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Family carers face extra challenges as temperatures dip

PUBLISHED: 13:25 18 September 2017 | UPDATED: 13:25 18 September 2017

Photo: Thinkstock

Photo: Thinkstock

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Social care experts in Norfolk have warned of the additional challenges faced by family carers as the weather gets colder and the days get shorter.

There are an estimated 95,000 carers in Norfolk, who provide unpaid support for a friend or family member.

The cold weather can affect a number of medical conditions, including arthritis, chronic obstructive pulmonary disease (COPD) and neurological conditions such as Parkinson’s and multiple sclerosis.

Chris Preston from Arthritis Care said: “Many people with arthritis report that joint and muscle stiffness and aches and pains worsen in colder weather and it can take a bit longer to do everyday tasks and to get out and about. This can mean that people become more dependent on their carer.”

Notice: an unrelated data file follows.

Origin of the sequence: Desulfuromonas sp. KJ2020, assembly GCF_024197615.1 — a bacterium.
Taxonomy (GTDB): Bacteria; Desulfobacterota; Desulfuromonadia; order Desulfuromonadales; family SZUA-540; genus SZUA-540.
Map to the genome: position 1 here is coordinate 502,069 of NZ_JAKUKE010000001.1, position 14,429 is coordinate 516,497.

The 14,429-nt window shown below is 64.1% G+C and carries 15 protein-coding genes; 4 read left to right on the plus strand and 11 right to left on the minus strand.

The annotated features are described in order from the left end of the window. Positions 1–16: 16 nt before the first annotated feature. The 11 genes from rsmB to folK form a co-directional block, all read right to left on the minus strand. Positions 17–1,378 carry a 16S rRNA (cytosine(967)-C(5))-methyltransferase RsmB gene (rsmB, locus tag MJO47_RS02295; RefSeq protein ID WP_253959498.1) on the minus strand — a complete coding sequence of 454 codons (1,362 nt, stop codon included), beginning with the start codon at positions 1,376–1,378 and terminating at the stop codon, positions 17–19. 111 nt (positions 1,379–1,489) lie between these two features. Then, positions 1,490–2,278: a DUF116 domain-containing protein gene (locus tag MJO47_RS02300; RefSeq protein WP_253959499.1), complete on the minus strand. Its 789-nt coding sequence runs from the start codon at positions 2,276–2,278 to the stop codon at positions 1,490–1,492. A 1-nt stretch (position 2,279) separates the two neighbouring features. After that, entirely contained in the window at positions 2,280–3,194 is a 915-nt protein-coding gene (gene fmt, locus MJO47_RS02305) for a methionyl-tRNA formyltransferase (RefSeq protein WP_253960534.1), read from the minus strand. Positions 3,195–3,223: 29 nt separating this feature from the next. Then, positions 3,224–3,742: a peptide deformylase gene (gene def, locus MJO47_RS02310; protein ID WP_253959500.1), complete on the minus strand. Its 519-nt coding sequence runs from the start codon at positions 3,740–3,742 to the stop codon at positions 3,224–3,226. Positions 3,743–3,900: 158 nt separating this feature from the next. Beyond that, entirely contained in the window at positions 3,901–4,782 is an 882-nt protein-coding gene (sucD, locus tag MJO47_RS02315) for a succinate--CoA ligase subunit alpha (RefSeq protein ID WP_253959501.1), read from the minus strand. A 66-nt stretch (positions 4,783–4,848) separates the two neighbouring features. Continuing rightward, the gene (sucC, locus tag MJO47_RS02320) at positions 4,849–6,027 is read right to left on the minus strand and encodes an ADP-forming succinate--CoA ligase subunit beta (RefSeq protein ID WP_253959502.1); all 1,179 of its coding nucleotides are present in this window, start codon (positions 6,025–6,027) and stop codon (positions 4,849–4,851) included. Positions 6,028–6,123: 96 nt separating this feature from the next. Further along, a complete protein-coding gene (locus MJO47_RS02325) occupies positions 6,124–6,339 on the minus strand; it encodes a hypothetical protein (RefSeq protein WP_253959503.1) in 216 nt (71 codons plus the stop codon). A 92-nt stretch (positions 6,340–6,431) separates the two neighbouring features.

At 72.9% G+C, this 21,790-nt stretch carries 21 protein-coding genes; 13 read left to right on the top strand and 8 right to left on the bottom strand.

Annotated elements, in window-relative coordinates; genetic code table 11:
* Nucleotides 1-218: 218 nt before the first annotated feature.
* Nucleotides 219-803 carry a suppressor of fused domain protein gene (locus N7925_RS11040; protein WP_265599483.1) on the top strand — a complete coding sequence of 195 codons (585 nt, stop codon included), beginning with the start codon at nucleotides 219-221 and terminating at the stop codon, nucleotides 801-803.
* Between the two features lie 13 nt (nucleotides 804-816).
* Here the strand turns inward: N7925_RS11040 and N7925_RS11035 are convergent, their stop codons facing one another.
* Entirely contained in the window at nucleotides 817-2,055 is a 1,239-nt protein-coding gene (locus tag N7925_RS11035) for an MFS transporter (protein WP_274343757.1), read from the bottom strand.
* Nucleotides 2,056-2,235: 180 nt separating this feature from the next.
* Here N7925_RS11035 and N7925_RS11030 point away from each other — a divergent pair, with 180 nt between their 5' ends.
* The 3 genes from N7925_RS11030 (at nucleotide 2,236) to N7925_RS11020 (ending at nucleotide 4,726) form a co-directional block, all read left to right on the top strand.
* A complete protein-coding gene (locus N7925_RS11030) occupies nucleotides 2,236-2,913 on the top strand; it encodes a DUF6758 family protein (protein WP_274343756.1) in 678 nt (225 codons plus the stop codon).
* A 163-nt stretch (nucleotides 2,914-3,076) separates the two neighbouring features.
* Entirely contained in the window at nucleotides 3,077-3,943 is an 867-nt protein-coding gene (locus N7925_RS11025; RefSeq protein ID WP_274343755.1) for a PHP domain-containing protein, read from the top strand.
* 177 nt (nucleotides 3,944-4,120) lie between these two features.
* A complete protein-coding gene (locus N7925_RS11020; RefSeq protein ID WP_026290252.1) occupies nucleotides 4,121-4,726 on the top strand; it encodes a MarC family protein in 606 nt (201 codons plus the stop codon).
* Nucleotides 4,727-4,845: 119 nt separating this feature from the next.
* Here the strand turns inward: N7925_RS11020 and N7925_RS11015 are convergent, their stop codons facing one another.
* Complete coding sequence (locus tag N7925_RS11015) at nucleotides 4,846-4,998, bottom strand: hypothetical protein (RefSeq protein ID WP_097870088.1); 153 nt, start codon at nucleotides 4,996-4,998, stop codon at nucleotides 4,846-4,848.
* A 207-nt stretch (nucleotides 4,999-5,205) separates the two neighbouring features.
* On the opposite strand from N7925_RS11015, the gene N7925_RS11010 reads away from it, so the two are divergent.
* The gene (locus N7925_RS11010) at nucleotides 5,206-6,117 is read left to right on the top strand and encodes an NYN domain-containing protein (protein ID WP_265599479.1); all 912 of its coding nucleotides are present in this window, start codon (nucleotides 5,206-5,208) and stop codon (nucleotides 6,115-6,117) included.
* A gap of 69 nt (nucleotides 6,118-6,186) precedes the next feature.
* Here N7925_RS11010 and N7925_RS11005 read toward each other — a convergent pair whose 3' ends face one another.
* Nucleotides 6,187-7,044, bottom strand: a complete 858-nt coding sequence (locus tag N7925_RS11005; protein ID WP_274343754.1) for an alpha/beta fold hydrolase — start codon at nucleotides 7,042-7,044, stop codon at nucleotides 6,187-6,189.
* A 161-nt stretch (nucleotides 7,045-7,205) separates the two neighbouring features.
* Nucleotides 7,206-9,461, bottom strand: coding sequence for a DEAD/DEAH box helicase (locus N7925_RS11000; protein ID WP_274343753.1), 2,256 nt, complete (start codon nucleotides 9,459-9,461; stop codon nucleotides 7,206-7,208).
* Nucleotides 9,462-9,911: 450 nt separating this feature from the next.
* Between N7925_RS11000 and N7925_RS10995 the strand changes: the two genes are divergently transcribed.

Dr Daryl Freeman, respiratory and research lead GP in Norfolk, added: “Caring for a loved-one with COPD can be exhausting, confusing and stressful as it is a disease which has an enormous impact on patients and their loved ones. Ask your respiratory nurse at the GP to give you advice and talk you through the Norfolk COPD self-management plan which contains a guide to how to recognise worsening disease and what to do.”

The weather can also affect mental health, with conditions such as seasonal affective disorder - a type of depression that comes and goes in a seasonal pattern.

Carers may therefore have to provide more practical and emotional support to their loved ones as the temperature begins to fall this winter. And they are being advised to avoid going out in cold or windy weather with the person they are looking after, as these surroundings could cause a flare up in some conditions.

Debbie Foster from Norfolk and Suffolk Alzheimer’s Society added: “Being cold for any length of time is a serious health risk – particularly for older people and those who are inactive and have poor circulation. For carers looking after someone with dementia- the person you are caring for may feel the cold far more but they may not realise it or may be unable to tell you.”

Carers are also being urged to look after their own health as the weather worsens.

Norfolk Carers provides practical and emotional support to family carers. The free advice line is on 0808 808 9876, or visit www.norfolkcarers.org.uk

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